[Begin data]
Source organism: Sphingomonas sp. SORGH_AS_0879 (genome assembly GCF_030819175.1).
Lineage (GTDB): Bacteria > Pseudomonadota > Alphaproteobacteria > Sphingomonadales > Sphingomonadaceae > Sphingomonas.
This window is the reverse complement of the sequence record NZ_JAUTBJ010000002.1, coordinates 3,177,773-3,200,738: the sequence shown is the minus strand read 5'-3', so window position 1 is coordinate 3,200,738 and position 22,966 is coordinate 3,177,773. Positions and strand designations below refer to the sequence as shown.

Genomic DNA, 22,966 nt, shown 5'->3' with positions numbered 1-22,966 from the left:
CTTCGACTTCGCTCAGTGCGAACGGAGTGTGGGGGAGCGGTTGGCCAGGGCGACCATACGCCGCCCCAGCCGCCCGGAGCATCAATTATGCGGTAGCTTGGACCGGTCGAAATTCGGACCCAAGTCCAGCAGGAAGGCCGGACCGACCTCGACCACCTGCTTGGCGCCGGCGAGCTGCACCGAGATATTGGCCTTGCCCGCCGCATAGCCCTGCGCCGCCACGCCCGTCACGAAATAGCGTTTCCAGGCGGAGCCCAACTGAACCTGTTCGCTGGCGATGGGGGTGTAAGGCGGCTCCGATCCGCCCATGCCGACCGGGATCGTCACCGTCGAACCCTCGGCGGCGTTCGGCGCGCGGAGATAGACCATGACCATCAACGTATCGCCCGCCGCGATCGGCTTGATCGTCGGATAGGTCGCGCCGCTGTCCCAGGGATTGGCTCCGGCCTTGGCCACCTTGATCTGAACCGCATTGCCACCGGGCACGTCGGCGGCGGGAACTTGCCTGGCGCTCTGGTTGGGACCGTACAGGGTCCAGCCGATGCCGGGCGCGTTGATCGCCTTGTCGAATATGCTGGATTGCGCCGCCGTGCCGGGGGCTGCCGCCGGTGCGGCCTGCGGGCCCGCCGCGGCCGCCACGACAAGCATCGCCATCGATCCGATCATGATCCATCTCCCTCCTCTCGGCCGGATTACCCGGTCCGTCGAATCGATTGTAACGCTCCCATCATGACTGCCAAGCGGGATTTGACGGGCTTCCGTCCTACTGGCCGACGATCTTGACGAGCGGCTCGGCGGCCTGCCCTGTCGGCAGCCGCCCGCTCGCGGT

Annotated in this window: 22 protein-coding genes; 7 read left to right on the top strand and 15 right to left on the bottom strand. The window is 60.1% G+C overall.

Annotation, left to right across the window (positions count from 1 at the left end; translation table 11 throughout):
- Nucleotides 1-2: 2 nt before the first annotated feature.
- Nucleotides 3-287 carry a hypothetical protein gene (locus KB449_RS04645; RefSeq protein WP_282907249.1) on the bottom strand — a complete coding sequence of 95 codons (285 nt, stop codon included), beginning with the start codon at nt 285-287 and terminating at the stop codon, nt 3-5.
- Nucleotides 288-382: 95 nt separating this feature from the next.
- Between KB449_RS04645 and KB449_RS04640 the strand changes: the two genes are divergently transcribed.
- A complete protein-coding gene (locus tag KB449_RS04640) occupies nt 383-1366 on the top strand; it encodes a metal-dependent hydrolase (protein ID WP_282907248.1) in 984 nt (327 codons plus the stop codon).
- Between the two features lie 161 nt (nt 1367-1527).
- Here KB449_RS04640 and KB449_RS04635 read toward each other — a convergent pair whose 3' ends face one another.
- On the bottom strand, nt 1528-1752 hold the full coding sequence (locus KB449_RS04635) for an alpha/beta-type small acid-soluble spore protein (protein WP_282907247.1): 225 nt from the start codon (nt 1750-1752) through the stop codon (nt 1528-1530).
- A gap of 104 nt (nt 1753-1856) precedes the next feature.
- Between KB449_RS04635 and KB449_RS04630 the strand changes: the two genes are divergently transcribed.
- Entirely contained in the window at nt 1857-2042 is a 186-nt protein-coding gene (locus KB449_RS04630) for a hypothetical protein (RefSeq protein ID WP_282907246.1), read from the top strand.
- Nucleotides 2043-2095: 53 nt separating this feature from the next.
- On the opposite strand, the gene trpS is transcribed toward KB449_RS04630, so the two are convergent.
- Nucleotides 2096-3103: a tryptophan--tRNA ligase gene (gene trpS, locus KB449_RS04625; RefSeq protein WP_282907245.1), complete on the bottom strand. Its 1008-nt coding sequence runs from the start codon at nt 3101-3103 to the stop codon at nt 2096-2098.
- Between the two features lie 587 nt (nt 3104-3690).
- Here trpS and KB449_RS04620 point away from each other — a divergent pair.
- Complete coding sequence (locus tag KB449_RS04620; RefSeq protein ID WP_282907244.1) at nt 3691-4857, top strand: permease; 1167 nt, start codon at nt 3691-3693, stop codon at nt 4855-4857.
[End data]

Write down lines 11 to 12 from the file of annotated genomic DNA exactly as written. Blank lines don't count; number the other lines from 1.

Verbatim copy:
- Between KB449_RS04645 and KB449_RS04640 the strand changes: the two genes are divergently transcribed.
- A complete protein-coding gene (locus tag KB449_RS04640) occupies nt 383-1366 on the top strand; it encodes a metal-dependent hydrolase (protein ID WP_282907248.1) in 984 nt (327 codons plus the stop codon).